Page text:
I was honored to be featured in Kellogg Women, a book by the Kellogg School of Management which highlights the stories of female alumni who have risen to the C-suite. Kellogg School is long known for its deep involvement with its students and alumni, especially women, who are working their way up the corporate ladder.
The book features surveys and interviews with many of Kellogg alumnae, along with research on female leadership. I would recommend this book to any woman who is interested in launching herself into the world of business. The book aims to bring 25 percent more women to apply to business school and eventually join the workforce.
The book captures the story of many Kellogg women, who have broken the glass ceiling time and again. Below are the thoughts I shared for the book!
Roslyn M. Brock, ’99, Vice President, Advocacy & Government Relations, Bon Secours Health System Inc.; Chairman Emeritus, NAACP
Last Word on the Launch
“Life is challenging. Life can be difficult. But if you’re confident, courageous, have faith and trust the process, it will be rewarding.”
How They Survived and Thrived the Mid-Career Marathon
THEY FOUND THEIR OWN STYLE.
“I was fortunate to have several women role models early in my career. One was a nurse who had been a state health director in the Midwest for many years. She taught me about board politics and how I should develop my own style of leadership. I watched how she led board strategy meetings and would try in these very formal settings to emulate her style when it was my turn to make a report. After a few meetings, she pulled me aside and said, ‘Roslyn, you can’t be me. Be you.’ Lesson learned. Be your authentic self.”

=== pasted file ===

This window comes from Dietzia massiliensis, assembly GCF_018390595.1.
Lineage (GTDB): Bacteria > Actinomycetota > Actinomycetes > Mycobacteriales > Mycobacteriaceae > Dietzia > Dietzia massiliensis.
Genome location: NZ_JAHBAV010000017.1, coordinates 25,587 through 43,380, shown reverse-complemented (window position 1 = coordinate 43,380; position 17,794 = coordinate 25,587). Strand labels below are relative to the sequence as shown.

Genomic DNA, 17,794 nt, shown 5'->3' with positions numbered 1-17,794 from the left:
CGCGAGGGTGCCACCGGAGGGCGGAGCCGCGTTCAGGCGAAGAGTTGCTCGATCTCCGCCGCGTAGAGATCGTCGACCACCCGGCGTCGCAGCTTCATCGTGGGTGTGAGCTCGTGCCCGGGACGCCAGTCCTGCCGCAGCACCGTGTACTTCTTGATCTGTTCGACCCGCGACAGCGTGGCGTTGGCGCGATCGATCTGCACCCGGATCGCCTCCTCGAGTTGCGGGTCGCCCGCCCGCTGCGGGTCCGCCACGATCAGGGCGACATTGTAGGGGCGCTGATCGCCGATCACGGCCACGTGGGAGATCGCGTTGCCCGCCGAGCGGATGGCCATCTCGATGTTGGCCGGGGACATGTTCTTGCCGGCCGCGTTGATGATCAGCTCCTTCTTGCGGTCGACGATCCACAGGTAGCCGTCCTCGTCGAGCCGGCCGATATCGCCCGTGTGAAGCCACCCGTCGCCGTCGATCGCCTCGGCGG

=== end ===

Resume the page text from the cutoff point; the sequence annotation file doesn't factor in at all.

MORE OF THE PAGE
Last Word on the Mid-Career Marathon
“Make time for self-care. Identify what makes you come alive and the things that center and ground you. These are critical touchstones that will help you move forward when challenges arise. Your journey to success may not be my journey – it’s important to affirm each other in our own unique career paths. Whether you decide to get married and have children or stay single and travel the world, do what’s best for you.”
Last Word on the Executive Transition
“Listen with intentionality for clarity and understanding. Don’t take yourself so seriously that you dismiss or diminish the suggestions and opinions of others who may differ from you.”
How Bold Moves Can Make Your Career
“My mother told me, ‘You don’t have to compromise to be recognized. Your gifts will make room for you.’ So, know who you are, know what the risks and opportunities are and know that when you make this move, it’s going to give you some sort of fulfillment. Then, trust your gut and be willing to stand up and have faith that you can make a difference.”
“Race still matters in this country. Gender still matters in this country. And orientation matters in this country. We all have bias, conscious and unconscious bias that we have to deal with. Because I am a woman of color does not mean that I can’t discriminate. Anytime something happened to me in the workplace, I had to ask myself: ‘Is it something I did? Is it something I said? Is it something about my performance?’ and tick off those boxes and then ask, ‘Is it something about me?’ We have our own filters through which we see others. Oftentimes, we look in the mirror and ask others to act as we do. Instead we should use windows of opportunity to see difference.”
“Absorb everything you can from Kellogg. Speak with the professors and with the dean. Take the time to really get to know your teammates and others in your class. You will find that relationships are primary, all else is derivative.”
Tags: Roslyn Brock, Arbiter of Social Impact, Public Health, Kellogg Women